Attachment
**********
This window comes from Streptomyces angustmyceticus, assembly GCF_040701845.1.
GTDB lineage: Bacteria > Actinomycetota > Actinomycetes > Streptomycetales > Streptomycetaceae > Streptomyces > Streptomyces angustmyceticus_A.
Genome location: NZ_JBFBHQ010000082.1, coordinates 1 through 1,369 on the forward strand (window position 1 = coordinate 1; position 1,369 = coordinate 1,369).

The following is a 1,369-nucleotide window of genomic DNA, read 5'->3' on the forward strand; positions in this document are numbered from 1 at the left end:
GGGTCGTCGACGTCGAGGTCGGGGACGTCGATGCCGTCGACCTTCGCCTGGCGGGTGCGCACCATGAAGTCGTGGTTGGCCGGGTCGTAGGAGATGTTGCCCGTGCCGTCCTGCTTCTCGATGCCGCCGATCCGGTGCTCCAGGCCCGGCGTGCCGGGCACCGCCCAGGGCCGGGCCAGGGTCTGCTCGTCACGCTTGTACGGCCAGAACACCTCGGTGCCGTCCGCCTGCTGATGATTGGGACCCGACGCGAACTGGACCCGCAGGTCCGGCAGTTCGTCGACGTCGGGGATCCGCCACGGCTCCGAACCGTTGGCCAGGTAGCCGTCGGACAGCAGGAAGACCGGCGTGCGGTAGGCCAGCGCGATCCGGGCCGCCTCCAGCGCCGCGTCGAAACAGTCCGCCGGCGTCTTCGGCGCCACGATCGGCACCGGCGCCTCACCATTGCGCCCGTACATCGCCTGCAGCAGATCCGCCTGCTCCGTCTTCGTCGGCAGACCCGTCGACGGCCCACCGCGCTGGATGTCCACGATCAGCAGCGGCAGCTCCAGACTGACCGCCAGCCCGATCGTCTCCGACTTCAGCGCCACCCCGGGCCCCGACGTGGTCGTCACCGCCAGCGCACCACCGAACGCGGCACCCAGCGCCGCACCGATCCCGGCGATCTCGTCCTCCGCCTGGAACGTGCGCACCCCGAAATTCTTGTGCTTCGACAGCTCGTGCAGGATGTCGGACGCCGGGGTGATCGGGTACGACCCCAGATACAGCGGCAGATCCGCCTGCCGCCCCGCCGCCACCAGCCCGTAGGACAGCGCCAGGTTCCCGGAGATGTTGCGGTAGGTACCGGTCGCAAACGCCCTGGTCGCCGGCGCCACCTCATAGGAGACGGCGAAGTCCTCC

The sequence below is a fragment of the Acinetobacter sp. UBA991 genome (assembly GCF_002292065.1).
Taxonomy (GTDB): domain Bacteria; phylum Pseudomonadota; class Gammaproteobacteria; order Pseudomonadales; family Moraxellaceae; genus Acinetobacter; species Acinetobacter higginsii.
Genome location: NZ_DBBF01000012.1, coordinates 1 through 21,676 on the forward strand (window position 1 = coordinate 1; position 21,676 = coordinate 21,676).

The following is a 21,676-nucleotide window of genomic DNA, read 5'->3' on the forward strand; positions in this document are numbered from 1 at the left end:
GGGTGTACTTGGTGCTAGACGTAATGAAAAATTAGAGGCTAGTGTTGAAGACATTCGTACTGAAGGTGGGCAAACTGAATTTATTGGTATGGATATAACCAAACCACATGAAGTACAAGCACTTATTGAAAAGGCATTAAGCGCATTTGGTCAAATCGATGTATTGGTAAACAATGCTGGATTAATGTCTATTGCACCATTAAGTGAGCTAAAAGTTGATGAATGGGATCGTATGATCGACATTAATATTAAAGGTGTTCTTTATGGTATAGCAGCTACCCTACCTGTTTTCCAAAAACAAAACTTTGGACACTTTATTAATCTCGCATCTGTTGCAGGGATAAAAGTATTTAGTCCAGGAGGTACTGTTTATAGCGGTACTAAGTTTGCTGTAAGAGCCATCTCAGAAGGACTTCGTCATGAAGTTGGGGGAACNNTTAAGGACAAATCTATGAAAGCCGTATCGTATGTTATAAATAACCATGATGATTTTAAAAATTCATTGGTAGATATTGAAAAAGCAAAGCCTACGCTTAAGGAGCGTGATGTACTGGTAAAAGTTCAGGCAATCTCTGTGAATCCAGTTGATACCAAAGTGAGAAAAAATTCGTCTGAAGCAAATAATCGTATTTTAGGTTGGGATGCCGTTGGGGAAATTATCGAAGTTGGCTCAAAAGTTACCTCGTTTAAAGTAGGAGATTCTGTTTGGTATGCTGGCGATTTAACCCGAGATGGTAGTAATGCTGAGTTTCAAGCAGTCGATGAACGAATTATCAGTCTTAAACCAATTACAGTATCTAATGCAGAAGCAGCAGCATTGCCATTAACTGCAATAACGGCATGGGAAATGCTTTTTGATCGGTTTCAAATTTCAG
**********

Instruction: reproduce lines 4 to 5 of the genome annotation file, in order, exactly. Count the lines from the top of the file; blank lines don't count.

The following is a 1,369-nucleotide window of genomic DNA, read 5'->3' on the forward strand; positions in this document are numbered from 1 at the left end:
GGGTCGTCGACGTCGAGGTCGGGGACGTCGATGCCGTCGACCTTCGCCTGGCGGGTGCGCACCATGAAGTCGTGGTTGGCCGGGTCGTAGGAGATGTTGCCCGTGCCGTCCTGCTTCTCGATGCCGCCGATCCGGTGCTCCAGGCCCGGCGTGCCGGGCACCGCCCAGGGCCGGGCCAGGGTCTGCTCGTCACGCTTGTACGGCCAGAACACCTCGGTGCCGTCCGCCTGCTGATGATTGGGACCCGACGCGAACTGGACCCGCAGGTCCGGCAGTTCGTCGACGTCGGGGATCCGCCACGGCTCCGAACCGTTGGCCAGGTAGCCGTCGGACAGCAGGAAGACCGGCGTGCGGTAGGCCAGCGCGATCCGGGCCGCCTCCAGCGCCGCGTCGAAACAGTCCGCCGGCGTCTTCGGCGCCACGATCGGCACCGGCGCCTCACCATTGCGCCCGTACATCGCCTGCAGCAGATCCGCCTGCTCCGTCTTCGTCGGCAGACCCGTCGACGGCCCACCGCGCTGGATGTCCACGATCAGCAGCGGCAGCTCCAGACTGACCGCCAGCCCGATCGTCTCCGACTTCAGCGCCACCCCGGGCCCCGACGTGGTCGTCACCGCCAGCGCACCACCGAACGCGGCACCCAGCGCCGCACCGATCCCGGCGATCTCGTCCTCCGCCTGGAACGTGCGCACCCCGAAATTCTTGTGCTTCGACAGCTCGTGCAGGATGTCGGACGCCGGGGTGATCGGGTACGACCCCAGATACAGCGGCAGATCCGCCTGCCGCCCCGCCGCCACCAGCCCGTAGGACAGCGCCAGGTTCCCGGAGATGTTGCGGTAGGTACCGGTCGCAAACGCCCTGGTCGCCGGCGCCACCTCATAGGAGACGGCGAAGTCCTCC